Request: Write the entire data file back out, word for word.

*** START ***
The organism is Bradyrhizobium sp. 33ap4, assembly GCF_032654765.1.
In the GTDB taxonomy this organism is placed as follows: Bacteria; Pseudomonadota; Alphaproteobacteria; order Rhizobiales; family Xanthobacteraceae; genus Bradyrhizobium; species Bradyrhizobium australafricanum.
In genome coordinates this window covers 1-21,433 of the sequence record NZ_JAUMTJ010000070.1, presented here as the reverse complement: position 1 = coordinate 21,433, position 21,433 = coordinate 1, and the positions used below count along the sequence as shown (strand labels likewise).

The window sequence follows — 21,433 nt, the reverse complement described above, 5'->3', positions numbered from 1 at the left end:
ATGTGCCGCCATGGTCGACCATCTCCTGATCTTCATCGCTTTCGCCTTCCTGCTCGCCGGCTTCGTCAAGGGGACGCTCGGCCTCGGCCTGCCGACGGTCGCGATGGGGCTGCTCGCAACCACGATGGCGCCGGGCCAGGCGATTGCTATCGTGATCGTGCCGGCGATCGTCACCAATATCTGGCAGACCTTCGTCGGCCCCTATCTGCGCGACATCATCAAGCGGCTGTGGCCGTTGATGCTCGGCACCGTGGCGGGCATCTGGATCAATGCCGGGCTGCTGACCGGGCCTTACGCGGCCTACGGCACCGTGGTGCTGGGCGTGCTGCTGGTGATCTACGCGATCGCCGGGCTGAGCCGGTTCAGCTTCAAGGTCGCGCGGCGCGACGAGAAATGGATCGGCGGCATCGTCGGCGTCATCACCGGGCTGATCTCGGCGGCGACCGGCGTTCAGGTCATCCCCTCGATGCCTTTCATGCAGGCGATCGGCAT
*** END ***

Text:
The organism is Bradyrhizobium sp. 33ap4, assembly GCF_032654765.1.
In the GTDB taxonomy this organism is placed as follows: Bacteria; Pseudomonadota; Alphaproteobacteria; order Rhizobiales; family Xanthobacteraceae; genus Bradyrhizobium; species Bradyrhizobium australafricanum.
In genome coordinates this window covers 1-21,433 of the sequence record NZ_JAUMTJ010000070.1, presented here as the reverse complement: position 1 = coordinate 21,433, position 21,433 = coordinate 1, and the positions used below count along the sequence as shown (strand labels likewise).

The window sequence follows — 21,433 nt, the reverse complement described above, 5'->3', positions numbered from 1 at the left end:
ATGTGCCGCCATGGTCGACCATCTCCTGATCTTCATCGCTTTCGCCTTCCTGCTCGCCGGCTTCGTCAAGGGGACGCTCGGCCTCGGCCTGCCGACGGTCGCGATGGGGCTGCTCGCAACCACGATGGCGCCGGGCCAGGCGATTGCTATCGTGATCGTGCCGGCGATCGTCACCAATATCTGGCAGACCTTCGTCGGCCCCTATCTGCGCGACATCATCAAGCGGCTGTGGCCGTTGATGCTCGGCACCGTGGCGGGCATCTGGATCAATGCCGGGCTGCTGACCGGGCCTTACGCGGCCTACGGCACCGTGGTGCTGGGCGTGCTGCTGGTGATCTACGCGATCGCCGGGCTGAGCCGGTTCAGCTTCAAGGTCGCGCGGCGCGACGAGAAATGGATCGGCGGCATCGTCGGCGTCATCACCGGGCTGATCTCGGCGGCGACCGGCGTTCAGGTCATCCCCTCGATGCCTTTCATGCAGGCGATCGGCAT